Speaking of cycles ..... as I find myself in the part of the human life cycle known as "old age," I try not to waste time. I tell my daughters that I figure I have less than seventy years left on this turn. So even when temporarily sidelined, as I've been the past ten days, I do think about things. But for the unacceptable length of my essays on this forum, I would speculate -- likely with a high degree of accuracy -- what we will experience this spring and summer as it relates to the alt-right.

Frequently, I point to Ireland's "The Troubles" as the direction we should not head in. But I think I might focus more on the situation in Mississippi in the eight months before the Civil War to illustrate some important current dynamics. And discuss the 22-year old from Neil Young's song, who sees black as his face splashed in the sky.

H2O Man

Canker Cluster

I am old enough that I should have known better. Clips of the human fungus, Ted Cruz, in his failed attempt at stand-up comedy could have been enough of a warning. Surely the brief film of Roger Stone dancing in the parking lot provided a flashing red light, warning me to stop watching. But I had a valid reason for watching Trump's cpac speech.

(Note: My valid reason is that, due to health & recent injury, I have been largely confined to a single spot in my house since late Friday. With the exception of hobbling to the bathroom -- with my right leg giving out on me approximately 50% of the times I have attempted to -- I have been stationary. The remote was about ten feet from me, too far for me to grasp. Hence, I am currently in the middle of the bathroom and the couch, writing this before I call my doctor to explain why I cannot be there today, as previously scheduled.)

As CNN's Brian Stelter recently noted, it is important not o be distracted by the Trump cult's attempts to derail our focus on what is important. Before examining the significance of Trump's speech, let's consider three other important factors. First, the polling of cpackers showed that about one-third of them prefer that Trump not be the republican candidate in 2024. Second, Mike Pence came in lower in popularity than Donald Jr., and was mentioned less than Tiffany Trump. Third, the symbolism of the room and the golden calf are more significant than any of the pre-Trump speeches.

Within moments of Trump opening his sphincter to speak, it was clear that he was re-enacting many of the lines and themes he had used from 2015 on. On the surface, it was evident that his entire term in office was primarily a re-election campaign, with rallies and tweets that repeated a limited number of messages ad nauseam. Yet the repetition of a simple message -- especially of coded appeals to fear and hatred -- is a tactic that tyrants have long found effective in programming their supporters. It reaches the target audience on a level just below the surface of consciousness, much like nazi variant of the Odal rune and the golden calf. None of this was coincidence.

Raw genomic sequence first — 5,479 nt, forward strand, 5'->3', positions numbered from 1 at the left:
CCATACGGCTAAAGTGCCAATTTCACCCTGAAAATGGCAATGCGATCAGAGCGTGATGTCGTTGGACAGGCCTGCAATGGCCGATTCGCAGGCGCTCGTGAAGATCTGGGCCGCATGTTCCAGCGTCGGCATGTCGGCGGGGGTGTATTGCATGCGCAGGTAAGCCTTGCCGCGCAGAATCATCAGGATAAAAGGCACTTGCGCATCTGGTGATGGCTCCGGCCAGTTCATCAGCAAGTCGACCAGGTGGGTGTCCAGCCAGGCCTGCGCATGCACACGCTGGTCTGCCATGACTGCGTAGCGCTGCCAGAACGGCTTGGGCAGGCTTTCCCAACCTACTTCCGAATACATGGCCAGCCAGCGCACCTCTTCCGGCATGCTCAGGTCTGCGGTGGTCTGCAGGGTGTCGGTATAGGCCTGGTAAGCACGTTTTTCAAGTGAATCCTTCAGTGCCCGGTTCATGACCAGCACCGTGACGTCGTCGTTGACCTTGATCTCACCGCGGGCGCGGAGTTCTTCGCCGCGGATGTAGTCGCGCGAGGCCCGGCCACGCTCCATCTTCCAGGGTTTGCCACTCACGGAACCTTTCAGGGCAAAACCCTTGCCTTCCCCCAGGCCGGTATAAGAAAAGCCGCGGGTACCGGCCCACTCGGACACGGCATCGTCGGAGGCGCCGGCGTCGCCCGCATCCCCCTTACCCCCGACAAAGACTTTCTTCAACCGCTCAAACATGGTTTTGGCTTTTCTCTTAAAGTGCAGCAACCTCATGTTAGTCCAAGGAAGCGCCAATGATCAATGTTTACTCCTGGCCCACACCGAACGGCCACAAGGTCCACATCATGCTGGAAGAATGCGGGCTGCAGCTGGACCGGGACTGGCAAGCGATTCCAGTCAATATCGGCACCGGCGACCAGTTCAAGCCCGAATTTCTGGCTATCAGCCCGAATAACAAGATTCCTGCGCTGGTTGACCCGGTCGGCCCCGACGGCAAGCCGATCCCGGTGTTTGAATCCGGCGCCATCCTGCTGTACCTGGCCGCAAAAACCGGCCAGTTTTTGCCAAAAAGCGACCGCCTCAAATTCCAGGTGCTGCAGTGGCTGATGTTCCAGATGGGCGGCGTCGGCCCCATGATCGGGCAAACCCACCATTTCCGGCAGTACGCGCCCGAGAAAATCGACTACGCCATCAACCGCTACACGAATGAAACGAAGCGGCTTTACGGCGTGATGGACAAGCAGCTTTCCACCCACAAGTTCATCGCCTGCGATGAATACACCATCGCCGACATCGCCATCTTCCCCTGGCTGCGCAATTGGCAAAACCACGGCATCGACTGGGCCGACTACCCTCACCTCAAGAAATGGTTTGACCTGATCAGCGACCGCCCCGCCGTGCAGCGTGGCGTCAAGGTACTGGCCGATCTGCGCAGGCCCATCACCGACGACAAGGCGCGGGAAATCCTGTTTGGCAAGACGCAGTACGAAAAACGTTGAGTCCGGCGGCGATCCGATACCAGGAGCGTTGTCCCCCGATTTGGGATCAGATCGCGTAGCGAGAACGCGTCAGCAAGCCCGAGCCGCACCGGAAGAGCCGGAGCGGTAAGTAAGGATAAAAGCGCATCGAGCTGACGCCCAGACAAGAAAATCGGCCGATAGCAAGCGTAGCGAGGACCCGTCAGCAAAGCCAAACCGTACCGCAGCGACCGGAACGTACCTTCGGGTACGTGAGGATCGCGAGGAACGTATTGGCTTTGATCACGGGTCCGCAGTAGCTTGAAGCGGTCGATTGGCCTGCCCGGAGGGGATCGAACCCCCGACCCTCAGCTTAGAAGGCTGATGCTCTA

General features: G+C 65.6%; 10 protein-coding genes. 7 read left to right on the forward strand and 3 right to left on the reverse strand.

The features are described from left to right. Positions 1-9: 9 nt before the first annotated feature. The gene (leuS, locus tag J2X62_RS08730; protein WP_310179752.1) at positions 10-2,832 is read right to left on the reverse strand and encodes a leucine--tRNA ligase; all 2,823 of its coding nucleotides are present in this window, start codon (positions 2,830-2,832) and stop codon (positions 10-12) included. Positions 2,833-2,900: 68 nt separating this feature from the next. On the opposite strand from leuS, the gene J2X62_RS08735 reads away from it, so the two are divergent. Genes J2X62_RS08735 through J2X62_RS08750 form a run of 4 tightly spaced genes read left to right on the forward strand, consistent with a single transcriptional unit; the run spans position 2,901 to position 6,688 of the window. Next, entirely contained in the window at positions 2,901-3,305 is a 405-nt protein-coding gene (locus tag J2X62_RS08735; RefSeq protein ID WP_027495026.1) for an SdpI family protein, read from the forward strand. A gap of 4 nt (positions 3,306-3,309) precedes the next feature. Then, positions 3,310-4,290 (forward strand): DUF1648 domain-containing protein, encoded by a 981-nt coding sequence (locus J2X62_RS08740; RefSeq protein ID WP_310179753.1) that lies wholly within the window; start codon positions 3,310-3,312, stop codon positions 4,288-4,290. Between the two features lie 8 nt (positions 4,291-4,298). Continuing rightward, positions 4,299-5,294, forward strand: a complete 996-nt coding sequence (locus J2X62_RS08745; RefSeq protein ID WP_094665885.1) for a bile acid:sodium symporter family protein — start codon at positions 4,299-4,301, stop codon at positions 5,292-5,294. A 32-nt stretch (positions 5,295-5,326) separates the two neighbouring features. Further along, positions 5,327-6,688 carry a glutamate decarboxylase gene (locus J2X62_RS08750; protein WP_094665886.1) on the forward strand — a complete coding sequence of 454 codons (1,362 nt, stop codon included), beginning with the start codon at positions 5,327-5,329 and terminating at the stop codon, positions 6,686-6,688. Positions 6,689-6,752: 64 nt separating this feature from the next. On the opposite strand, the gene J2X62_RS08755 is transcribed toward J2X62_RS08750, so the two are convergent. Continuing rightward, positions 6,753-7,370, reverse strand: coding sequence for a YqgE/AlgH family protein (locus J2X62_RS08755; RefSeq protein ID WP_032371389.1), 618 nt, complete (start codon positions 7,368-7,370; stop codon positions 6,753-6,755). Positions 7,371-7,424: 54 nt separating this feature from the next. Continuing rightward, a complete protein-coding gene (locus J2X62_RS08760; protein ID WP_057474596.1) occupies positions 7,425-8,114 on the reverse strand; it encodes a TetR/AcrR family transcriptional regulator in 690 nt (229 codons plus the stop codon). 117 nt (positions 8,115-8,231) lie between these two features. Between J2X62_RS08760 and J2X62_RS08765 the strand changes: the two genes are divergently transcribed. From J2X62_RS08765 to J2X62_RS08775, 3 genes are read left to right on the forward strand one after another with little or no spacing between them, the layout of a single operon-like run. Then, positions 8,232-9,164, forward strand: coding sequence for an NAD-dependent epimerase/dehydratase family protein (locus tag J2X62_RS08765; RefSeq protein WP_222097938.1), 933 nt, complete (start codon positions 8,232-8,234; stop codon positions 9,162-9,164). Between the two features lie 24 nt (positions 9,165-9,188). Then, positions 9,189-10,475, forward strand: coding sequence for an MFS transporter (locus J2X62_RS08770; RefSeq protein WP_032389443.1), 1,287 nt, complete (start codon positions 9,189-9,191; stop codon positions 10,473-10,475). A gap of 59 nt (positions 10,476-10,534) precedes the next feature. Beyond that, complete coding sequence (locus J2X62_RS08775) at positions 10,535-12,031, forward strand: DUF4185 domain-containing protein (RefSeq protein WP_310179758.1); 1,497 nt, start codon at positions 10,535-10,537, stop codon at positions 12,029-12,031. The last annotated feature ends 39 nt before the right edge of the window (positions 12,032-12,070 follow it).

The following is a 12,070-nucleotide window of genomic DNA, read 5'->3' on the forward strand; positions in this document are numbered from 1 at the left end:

For the first two-thirds of his speech, Trump's delivery was more focused than any presentation he has made since 2016. He was concentrating on his target more intensely than at any time since he was recorded on the Access Hollywood tape. He was sowing the seeds for the continuation of the war against the United States that I had hoped had shot its wad on the January 6 insurrection.

The last section of the speech was all about his being a sore loser, much the same as his obnoxious behavior after the November election. As others have noted, this is no surprise, as he was a sore winner in 2016. It remains to be seen if this helps or hinders his effort to stir the pot of violence in America.

What we can say with absolute certainty is that the struggle continues. I know that many, most likely most, people are tired. A lot of people feel drained emotionally. The pandemic, the loss of loved ones, and the social isolation take a toll upon strong people. Add the on-going horror of the Trump cult, and it is evident that we are in a difficult time.

But there is good news. We won extremely important elections last November. Trump was impeached for a second time. Perhaps the very best thing about being a smear on my couch these past couple of days, unable to sleep due to pain, is that I've watched hours of film of various congressional committee hearings. The Senate Watergate Committee, the House committee debating articles of impeachment per Nixon, the House Committee on Assassinations, the Iran-Contra hearings, the Kerry Committee (1988), and the House Committe hearings on the CIA and drug trafficing (1998).

Now, not everything was wonderful or heroic during all of those hearings. I remember, for example -- regardless of one's beliefs about those assassinations -- Dick Gregory's saying that one House member told him that they knew J. Edgar Hoover was connected to King's murder ....but despite Hoover's being dead for several years, they felt pressure not to address his role in detail. On the other hand, watch John Kerry in 1988, and/or Maxine Waters testifying in 1998, for outstanding examples of brains and guts. Amazing, even after all these years.

The House managers at both of Trump's impeachment hearings were as good a anything I've seen. While I might not agree with everything from each and every Democrat in the House and Senate, or White House, I am 100% confident that they have their end covered. What is important now, and especially as we approach April, is that we at the grass roots level continue to do our job. And I am 100% confident that we can do exactly that.

Apologies for a long, rambling rant. Back to the couch for this old grouch.

H2O Man